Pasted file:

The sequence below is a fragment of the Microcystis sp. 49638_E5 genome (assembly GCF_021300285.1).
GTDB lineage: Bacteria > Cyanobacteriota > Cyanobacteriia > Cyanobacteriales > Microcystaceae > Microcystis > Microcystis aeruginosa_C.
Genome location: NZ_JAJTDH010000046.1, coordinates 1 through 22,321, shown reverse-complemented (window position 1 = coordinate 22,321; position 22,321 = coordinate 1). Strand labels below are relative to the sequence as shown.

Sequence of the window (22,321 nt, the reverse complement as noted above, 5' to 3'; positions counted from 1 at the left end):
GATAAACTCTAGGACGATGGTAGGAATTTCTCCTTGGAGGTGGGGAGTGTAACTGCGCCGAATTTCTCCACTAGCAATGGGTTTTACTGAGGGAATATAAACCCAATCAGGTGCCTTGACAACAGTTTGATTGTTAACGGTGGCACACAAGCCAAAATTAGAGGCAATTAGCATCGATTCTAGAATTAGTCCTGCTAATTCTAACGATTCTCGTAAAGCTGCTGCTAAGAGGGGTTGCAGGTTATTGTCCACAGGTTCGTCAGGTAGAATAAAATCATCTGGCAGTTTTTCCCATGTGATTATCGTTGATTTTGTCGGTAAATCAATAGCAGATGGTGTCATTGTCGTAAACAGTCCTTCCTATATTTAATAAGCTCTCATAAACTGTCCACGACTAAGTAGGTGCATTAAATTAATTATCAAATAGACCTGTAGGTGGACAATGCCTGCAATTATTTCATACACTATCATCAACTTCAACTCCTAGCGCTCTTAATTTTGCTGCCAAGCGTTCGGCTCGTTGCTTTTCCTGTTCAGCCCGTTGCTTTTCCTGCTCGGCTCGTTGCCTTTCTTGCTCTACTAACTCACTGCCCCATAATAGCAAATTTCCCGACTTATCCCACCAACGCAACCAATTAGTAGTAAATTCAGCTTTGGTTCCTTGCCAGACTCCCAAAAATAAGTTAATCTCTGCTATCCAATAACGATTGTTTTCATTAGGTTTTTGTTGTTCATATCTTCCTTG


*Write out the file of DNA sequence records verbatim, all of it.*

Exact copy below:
The sequence below is a fragment of the Microcystis sp. 49638_E5 genome (assembly GCF_021300285.1).
GTDB lineage: Bacteria > Cyanobacteriota > Cyanobacteriia > Cyanobacteriales > Microcystaceae > Microcystis > Microcystis aeruginosa_C.
Genome location: NZ_JAJTDH010000046.1, coordinates 1 through 22,321, shown reverse-complemented (window position 1 = coordinate 22,321; position 22,321 = coordinate 1). Strand labels below are relative to the sequence as shown.

Sequence of the window (22,321 nt, the reverse complement as noted above, 5' to 3'; positions counted from 1 at the left end):
GATAAACTCTAGGACGATGGTAGGAATTTCTCCTTGGAGGTGGGGAGTGTAACTGCGCCGAATTTCTCCACTAGCAATGGGTTTTACTGAGGGAATATAAACCCAATCAGGTGCCTTGACAACAGTTTGATTGTTAACGGTGGCACACAAGCCAAAATTAGAGGCAATTAGCATCGATTCTAGAATTAGTCCTGCTAATTCTAACGATTCTCGTAAAGCTGCTGCTAAGAGGGGTTGCAGGTTATTGTCCACAGGTTCGTCAGGTAGAATAAAATCATCTGGCAGTTTTTCCCATGTGATTATCGTTGATTTTGTCGGTAAATCAATAGCAGATGGTGTCATTGTCGTAAACAGTCCTTCCTATATTTAATAAGCTCTCATAAACTGTCCACGACTAAGTAGGTGCATTAAATTAATTATCAAATAGACCTGTAGGTGGACAATGCCTGCAATTATTTCATACACTATCATCAACTTCAACTCCTAGCGCTCTTAATTTTGCTGCCAAGCGTTCGGCTCGTTGCTTTTCCTGTTCAGCCCGTTGCTTTTCCTGCTCGGCTCGTTGCCTTTCTTGCTCTACTAACTCACTGCCCCATAATAGCAAATTTCCCGACTTATCCCACCAACGCAACCAATTAGTAGTAAATTCAGCTTTGGTTCCTTGCCAGACTCCCAAAAATAAGTTAATCTCTGCTATCCAATAACGATTGTTTTCATTAGGTTTTTGTTGTTCATATCTTCCTTG